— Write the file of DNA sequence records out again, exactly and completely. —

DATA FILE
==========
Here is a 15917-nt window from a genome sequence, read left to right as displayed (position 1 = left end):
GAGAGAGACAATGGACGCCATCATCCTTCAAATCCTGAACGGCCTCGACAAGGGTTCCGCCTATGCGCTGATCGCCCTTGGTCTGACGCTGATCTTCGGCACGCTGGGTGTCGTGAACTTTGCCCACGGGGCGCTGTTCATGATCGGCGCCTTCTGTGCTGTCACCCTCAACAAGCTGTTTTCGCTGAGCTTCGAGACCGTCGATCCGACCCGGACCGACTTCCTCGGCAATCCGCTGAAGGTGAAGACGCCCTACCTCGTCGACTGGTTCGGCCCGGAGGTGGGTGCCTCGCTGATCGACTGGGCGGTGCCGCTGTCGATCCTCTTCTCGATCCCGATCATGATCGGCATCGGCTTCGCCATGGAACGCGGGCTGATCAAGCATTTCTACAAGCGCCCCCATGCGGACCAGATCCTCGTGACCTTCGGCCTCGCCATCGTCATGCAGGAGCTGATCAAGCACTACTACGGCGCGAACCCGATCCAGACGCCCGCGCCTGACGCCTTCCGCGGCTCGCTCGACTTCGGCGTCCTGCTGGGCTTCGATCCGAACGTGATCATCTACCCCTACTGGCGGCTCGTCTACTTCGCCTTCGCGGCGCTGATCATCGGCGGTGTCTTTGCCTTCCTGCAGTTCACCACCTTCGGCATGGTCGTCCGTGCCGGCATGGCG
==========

Here is a 15917-nt window from a genome sequence, read left to right as displayed (position 1 = left end):
GAGAGAGACAATGGACGCCATCATCCTTCAAATCCTGAACGGCCTCGACAAGGGTTCCGCCTATGCGCTGATCGCCCTTGGTCTGACGCTGATCTTCGGCACGCTGGGTGTCGTGAACTTTGCCCACGGGGCGCTGTTCATGATCGGCGCCTTCTGTGCTGTCACCCTCAACAAGCTGTTTTCGCTGAGCTTCGAGACCGTCGATCCGACCCGGACCGACTTCCTCGGCAATCCGCTGAAGGTGAAGACGCCCTACCTCGTCGACTGGTTCGGCCCGGAGGTGGGTGCCTCGCTGATCGACTGGGCGGTGCCGCTGTCGATCCTCTTCTCGATCCCGATCATGATCGGCATCGGCTTCGCCATGGAACGCGGGCTGATCAAGCATTTCTACAAGCGCCCCCATGCGGACCAGATCCTCGTGACCTTCGGCCTCGCCATCGTCATGCAGGAGCTGATCAAGCACTACTACGGCGCGAACCCGATCCAGACGCCCGCGCCTGACGCCTTCCGCGGCTCGCTCGACTTCGGCGTCCTGCTGGGCTTCGATCCGAACGTGATCATCTACCCCTACTGGCGGCTCGTCTACTTCGCCTTCGCGGCGCTGATCATCGGCGGTGTCTTTGCCTTCCTGCAGTTCACCACCTTCGGCATGGTCGTCCGTGCCGGCATGGCG